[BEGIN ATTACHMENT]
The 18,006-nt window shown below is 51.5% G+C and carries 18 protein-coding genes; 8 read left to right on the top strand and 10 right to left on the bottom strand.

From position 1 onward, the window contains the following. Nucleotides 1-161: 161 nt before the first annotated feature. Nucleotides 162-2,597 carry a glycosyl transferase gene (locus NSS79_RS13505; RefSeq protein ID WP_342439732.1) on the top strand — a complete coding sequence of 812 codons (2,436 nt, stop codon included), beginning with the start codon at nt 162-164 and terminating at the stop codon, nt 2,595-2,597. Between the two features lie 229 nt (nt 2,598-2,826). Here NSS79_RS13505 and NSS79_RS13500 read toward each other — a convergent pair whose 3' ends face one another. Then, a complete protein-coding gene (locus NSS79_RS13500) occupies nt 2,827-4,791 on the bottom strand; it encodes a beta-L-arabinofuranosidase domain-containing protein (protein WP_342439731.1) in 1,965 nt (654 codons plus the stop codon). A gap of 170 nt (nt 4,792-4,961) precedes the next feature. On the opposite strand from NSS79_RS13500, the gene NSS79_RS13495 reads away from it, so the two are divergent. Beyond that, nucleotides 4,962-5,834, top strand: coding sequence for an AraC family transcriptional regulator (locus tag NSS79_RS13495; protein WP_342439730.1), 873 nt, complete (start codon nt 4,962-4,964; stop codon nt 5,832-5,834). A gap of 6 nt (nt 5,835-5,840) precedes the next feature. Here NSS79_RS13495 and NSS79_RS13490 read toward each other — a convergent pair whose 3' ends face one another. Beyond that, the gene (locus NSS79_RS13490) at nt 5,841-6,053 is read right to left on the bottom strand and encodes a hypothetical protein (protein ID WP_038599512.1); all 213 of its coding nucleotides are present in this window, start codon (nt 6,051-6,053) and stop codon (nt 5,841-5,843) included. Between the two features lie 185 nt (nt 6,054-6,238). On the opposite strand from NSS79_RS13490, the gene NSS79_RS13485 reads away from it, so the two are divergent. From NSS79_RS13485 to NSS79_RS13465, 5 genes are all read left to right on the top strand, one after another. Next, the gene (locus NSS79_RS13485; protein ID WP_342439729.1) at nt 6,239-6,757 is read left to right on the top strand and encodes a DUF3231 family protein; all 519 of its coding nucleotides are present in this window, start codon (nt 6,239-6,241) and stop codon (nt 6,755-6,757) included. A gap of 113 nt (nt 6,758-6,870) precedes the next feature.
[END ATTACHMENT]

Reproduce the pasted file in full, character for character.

The 18,006-nt window shown below is 51.5% G+C and carries 18 protein-coding genes; 8 read left to right on the top strand and 10 right to left on the bottom strand.

From position 1 onward, the window contains the following. Nucleotides 1-161: 161 nt before the first annotated feature. Nucleotides 162-2,597 carry a glycosyl transferase gene (locus NSS79_RS13505; RefSeq protein ID WP_342439732.1) on the top strand — a complete coding sequence of 812 codons (2,436 nt, stop codon included), beginning with the start codon at nt 162-164 and terminating at the stop codon, nt 2,595-2,597. Between the two features lie 229 nt (nt 2,598-2,826). Here NSS79_RS13505 and NSS79_RS13500 read toward each other — a convergent pair whose 3' ends face one another. Then, a complete protein-coding gene (locus NSS79_RS13500) occupies nt 2,827-4,791 on the bottom strand; it encodes a beta-L-arabinofuranosidase domain-containing protein (protein WP_342439731.1) in 1,965 nt (654 codons plus the stop codon). A gap of 170 nt (nt 4,792-4,961) precedes the next feature. On the opposite strand from NSS79_RS13500, the gene NSS79_RS13495 reads away from it, so the two are divergent. Beyond that, nucleotides 4,962-5,834, top strand: coding sequence for an AraC family transcriptional regulator (locus tag NSS79_RS13495; protein WP_342439730.1), 873 nt, complete (start codon nt 4,962-4,964; stop codon nt 5,832-5,834). A gap of 6 nt (nt 5,835-5,840) precedes the next feature. Here NSS79_RS13495 and NSS79_RS13490 read toward each other — a convergent pair whose 3' ends face one another. Beyond that, the gene (locus NSS79_RS13490) at nt 5,841-6,053 is read right to left on the bottom strand and encodes a hypothetical protein (protein ID WP_038599512.1); all 213 of its coding nucleotides are present in this window, start codon (nt 6,051-6,053) and stop codon (nt 5,841-5,843) included. Between the two features lie 185 nt (nt 6,054-6,238). On the opposite strand from NSS79_RS13490, the gene NSS79_RS13485 reads away from it, so the two are divergent. From NSS79_RS13485 to NSS79_RS13465, 5 genes are all read left to right on the top strand, one after another. Next, the gene (locus NSS79_RS13485; protein ID WP_342439729.1) at nt 6,239-6,757 is read left to right on the top strand and encodes a DUF3231 family protein; all 519 of its coding nucleotides are present in this window, start codon (nt 6,239-6,241) and stop codon (nt 6,755-6,757) included. A gap of 113 nt (nt 6,758-6,870) precedes the next feature.